Bangor University helps develop conservation science teaching in Bangladesh and Ghana

Dr Julia Jones and the visitors from Ghana and Bangladesh outside the School of Environment, Natural Resources and GeographyDr Julia Jones and the visitors from Ghana and Bangladesh outside the School of Environment, Natural Resources and GeographyAcademics at Bangor University are working with colleagues from Bangladesh and Ghana to increase and improve the teaching of conservation science in these two biodiversity rich countries. The British Council has funded a capacity building project which allows exchanges between students, researchers and staff from Universities in Bangladesh, Ghana and Bangor. Three staff from Khulna University and Rajshahi University in Bangladesh, and Accra University in Ghana, are currently in Bangor taking an MSC module in conservation biology and working with staff in the School of Environment, Natural Resources and Geography to develop conservation biology curricula for their own universities.

Dr Julia Jones, senior lecturer in conservation at Bangor said:

‘I very much value having the visitors in my MSc class and we are learning as much from them as they are learning from us’.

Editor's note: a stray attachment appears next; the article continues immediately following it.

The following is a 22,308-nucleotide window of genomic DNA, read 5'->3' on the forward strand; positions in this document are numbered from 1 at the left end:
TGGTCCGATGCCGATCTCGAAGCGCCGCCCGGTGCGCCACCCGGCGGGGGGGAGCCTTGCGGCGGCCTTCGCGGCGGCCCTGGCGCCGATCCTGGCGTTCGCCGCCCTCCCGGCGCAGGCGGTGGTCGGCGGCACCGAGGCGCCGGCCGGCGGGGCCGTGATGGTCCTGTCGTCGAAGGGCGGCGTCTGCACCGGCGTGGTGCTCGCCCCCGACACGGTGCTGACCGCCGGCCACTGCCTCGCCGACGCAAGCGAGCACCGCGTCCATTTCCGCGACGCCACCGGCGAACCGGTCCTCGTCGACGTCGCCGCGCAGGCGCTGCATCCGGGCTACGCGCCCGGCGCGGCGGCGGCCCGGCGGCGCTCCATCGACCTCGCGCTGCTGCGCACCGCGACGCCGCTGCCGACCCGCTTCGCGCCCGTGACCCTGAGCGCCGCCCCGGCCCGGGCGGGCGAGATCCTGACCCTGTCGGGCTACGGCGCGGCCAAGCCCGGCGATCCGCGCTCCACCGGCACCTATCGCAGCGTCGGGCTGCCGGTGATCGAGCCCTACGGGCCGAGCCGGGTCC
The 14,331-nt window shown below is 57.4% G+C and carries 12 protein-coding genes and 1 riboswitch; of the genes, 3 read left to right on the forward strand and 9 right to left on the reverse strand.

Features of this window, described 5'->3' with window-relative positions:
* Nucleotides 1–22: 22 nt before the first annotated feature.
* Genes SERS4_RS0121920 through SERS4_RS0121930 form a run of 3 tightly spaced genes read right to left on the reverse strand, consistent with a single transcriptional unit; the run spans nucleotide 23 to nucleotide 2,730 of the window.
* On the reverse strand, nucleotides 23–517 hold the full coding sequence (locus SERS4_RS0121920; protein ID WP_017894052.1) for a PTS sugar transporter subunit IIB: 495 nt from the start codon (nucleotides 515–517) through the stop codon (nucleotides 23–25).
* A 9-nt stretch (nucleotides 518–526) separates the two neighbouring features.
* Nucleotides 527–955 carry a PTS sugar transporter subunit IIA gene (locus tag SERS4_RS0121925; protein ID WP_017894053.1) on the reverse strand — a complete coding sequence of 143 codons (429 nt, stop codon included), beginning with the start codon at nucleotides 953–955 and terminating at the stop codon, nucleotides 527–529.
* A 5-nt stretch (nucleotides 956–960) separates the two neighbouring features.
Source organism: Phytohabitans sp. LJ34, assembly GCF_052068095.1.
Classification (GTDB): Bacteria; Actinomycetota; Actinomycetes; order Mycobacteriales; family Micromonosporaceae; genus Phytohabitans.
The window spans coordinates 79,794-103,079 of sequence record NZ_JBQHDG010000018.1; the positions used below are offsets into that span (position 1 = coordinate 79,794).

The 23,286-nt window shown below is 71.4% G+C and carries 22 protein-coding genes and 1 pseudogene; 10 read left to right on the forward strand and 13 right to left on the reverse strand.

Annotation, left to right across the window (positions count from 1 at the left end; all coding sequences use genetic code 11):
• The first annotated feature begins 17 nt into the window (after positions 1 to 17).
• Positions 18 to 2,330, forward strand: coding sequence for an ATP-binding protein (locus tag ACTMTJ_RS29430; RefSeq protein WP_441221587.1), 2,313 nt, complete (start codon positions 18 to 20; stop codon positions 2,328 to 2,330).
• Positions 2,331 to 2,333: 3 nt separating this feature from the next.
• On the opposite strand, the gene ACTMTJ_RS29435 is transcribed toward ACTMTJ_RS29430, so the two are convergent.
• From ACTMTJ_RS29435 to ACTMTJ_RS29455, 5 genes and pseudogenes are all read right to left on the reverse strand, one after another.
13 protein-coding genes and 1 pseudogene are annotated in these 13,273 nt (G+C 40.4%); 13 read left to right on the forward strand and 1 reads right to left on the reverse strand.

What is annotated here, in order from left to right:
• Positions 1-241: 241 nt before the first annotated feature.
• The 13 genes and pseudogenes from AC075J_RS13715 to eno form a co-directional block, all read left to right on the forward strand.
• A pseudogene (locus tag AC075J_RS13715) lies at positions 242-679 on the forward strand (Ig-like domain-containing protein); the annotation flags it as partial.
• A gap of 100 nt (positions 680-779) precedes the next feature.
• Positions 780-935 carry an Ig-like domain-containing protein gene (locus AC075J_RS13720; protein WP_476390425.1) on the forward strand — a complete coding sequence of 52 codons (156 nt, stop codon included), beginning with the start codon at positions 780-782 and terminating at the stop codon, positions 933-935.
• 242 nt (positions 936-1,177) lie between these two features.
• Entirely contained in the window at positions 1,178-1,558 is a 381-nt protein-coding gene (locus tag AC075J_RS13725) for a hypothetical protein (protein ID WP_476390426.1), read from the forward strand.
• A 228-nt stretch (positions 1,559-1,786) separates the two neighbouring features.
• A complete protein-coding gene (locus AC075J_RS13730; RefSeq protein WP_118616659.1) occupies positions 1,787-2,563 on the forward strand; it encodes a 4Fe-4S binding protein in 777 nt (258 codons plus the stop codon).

Jesse Ayivor from Accra University, Ghana said:

‘Attending this course in Bangor has been immense benefit to me. It will help me develop conservation biology course for my institute in Ghana’.

Nuzhat Ara from Rajshahi University Bangladesh said:

‘Interactive classes helped me viewing problems from a broader and more critical perspective.’

Sophie Williams  with Bangladeshi MSc students in BangladeshSophie Williams with Bangladeshi MSc students in BangladeshSophie Williams, a PhD student in the school has just returned from Bangladesh where she spent two weeks teaching ecological research methods to Bangladeshi MSc students. The training primarily took place on a field trip to the Sundarbans Mangrove Forest, a UNESCO World Heritage site, and an ecosystem increasingly under pressure from extraction of natural resources and climate change. Professor Bidhan Chandra Das from the Department of Zoology, Rajshahi University explains the value of this exchange:

‘The impact of Sophie’s visit was very positive in our department as well as in our Life and Earth Science Faculty. Sophie was extremely helpful in the development of our plans to improve conservation biology teaching. I personally learnt a lot from her especially the techniques she used to teach the students’.

 

Publication date: 2 December 2010